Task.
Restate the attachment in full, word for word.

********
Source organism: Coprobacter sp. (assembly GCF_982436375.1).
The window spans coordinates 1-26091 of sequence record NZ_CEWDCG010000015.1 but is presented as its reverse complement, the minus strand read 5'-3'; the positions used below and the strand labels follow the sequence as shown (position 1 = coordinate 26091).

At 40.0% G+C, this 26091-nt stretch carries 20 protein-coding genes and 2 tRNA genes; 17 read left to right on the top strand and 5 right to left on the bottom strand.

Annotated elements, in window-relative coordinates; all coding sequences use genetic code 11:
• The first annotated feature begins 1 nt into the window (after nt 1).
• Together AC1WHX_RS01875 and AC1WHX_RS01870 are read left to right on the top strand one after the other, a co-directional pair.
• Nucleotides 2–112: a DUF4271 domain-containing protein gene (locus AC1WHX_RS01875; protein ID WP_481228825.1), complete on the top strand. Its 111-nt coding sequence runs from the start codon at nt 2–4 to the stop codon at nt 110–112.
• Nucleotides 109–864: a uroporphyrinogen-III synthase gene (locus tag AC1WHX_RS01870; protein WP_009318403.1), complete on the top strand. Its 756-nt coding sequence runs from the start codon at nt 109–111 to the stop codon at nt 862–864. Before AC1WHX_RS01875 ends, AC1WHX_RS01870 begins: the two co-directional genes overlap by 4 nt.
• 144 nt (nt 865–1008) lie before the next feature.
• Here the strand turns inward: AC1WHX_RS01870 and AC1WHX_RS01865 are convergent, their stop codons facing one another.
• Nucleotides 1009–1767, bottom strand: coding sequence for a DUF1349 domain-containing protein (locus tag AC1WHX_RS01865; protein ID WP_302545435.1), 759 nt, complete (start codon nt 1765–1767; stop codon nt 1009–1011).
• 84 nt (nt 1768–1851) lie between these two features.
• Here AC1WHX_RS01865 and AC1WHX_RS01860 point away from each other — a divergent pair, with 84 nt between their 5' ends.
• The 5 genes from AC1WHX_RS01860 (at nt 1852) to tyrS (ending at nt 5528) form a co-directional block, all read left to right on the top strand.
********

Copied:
Source organism: Coprobacter sp. (assembly GCF_982436375.1).
The window spans coordinates 1-26091 of sequence record NZ_CEWDCG010000015.1 but is presented as its reverse complement, the minus strand read 5'-3'; the positions used below and the strand labels follow the sequence as shown (position 1 = coordinate 26091).

At 40.0% G+C, this 26091-nt stretch carries 20 protein-coding genes and 2 tRNA genes; 17 read left to right on the top strand and 5 right to left on the bottom strand.

Annotated elements, in window-relative coordinates; all coding sequences use genetic code 11:
• The first annotated feature begins 1 nt into the window (after nt 1).
• Together AC1WHX_RS01875 and AC1WHX_RS01870 are read left to right on the top strand one after the other, a co-directional pair.
• Nucleotides 2–112: a DUF4271 domain-containing protein gene (locus AC1WHX_RS01875; protein ID WP_481228825.1), complete on the top strand. Its 111-nt coding sequence runs from the start codon at nt 2–4 to the stop codon at nt 110–112.
• Nucleotides 109–864: a uroporphyrinogen-III synthase gene (locus tag AC1WHX_RS01870; protein WP_009318403.1), complete on the top strand. Its 756-nt coding sequence runs from the start codon at nt 109–111 to the stop codon at nt 862–864. Before AC1WHX_RS01875 ends, AC1WHX_RS01870 begins: the two co-directional genes overlap by 4 nt.
• 144 nt (nt 865–1008) lie before the next feature.
• Here the strand turns inward: AC1WHX_RS01870 and AC1WHX_RS01865 are convergent, their stop codons facing one another.
• Nucleotides 1009–1767, bottom strand: coding sequence for a DUF1349 domain-containing protein (locus tag AC1WHX_RS01865; protein ID WP_302545435.1), 759 nt, complete (start codon nt 1765–1767; stop codon nt 1009–1011).
• 84 nt (nt 1768–1851) lie between these two features.
• Here AC1WHX_RS01865 and AC1WHX_RS01860 point away from each other — a divergent pair, with 84 nt between their 5' ends.
• The 5 genes from AC1WHX_RS01860 (at nt 1852) to tyrS (ending at nt 5528) form a co-directional block, all read left to right on the top strand.